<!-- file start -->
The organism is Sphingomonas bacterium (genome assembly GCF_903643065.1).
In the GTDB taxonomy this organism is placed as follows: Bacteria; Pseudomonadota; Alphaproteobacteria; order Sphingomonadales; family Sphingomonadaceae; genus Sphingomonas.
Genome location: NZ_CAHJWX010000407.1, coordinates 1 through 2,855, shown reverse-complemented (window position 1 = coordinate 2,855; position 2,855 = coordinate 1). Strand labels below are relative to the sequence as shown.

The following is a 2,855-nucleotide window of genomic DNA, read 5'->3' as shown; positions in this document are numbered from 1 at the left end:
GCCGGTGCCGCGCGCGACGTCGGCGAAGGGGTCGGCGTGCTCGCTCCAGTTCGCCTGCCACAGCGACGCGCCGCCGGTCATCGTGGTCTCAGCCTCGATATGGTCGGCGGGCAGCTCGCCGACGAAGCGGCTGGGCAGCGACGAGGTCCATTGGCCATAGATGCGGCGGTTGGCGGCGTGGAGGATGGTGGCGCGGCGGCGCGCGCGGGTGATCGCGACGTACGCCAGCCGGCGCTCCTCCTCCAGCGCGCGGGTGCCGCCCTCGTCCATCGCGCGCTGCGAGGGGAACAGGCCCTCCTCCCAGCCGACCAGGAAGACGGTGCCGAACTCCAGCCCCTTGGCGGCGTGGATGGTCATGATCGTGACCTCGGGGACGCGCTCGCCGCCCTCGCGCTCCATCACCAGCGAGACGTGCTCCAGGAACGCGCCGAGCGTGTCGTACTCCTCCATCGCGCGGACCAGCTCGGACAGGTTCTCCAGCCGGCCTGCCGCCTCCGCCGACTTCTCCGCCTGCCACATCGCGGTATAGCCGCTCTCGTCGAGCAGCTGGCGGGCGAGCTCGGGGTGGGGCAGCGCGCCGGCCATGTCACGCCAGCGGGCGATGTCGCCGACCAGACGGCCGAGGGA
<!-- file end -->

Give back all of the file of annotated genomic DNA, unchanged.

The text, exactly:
The organism is Sphingomonas bacterium (genome assembly GCF_903643065.1).
In the GTDB taxonomy this organism is placed as follows: Bacteria; Pseudomonadota; Alphaproteobacteria; order Sphingomonadales; family Sphingomonadaceae; genus Sphingomonas.
Genome location: NZ_CAHJWX010000407.1, coordinates 1 through 2,855, shown reverse-complemented (window position 1 = coordinate 2,855; position 2,855 = coordinate 1). Strand labels below are relative to the sequence as shown.

The following is a 2,855-nucleotide window of genomic DNA, read 5'->3' as shown; positions in this document are numbered from 1 at the left end:
GCCGGTGCCGCGCGCGACGTCGGCGAAGGGGTCGGCGTGCTCGCTCCAGTTCGCCTGCCACAGCGACGCGCCGCCGGTCATCGTGGTCTCAGCCTCGATATGGTCGGCGGGCAGCTCGCCGACGAAGCGGCTGGGCAGCGACGAGGTCCATTGGCCATAGATGCGGCGGTTGGCGGCGTGGAGGATGGTGGCGCGGCGGCGCGCGCGGGTGATCGCGACGTACGCCAGCCGGCGCTCCTCCTCCAGCGCGCGGGTGCCGCCCTCGTCCATCGCGCGCTGCGAGGGGAACAGGCCCTCCTCCCAGCCGACCAGGAAGACGGTGCCGAACTCCAGCCCCTTGGCGGCGTGGATGGTCATGATCGTGACCTCGGGGACGCGCTCGCCGCCCTCGCGCTCCATCACCAGCGAGACGTGCTCCAGGAACGCGCCGAGCGTGTCGTACTCCTCCATCGCGCGGACCAGCTCGGACAGGTTCTCCAGCCGGCCTGCCGCCTCCGCCGACTTCTCCGCCTGCCACATCGCGGTATAGCCGCTCTCGTCGAGCAGCTGGCGGGCGAGCTCGGGGTGGGGCAGCGCGCCGGCCATGTCACGCCAGCGGGCGATGTCGCCGACCAGACGGCCGAGGGA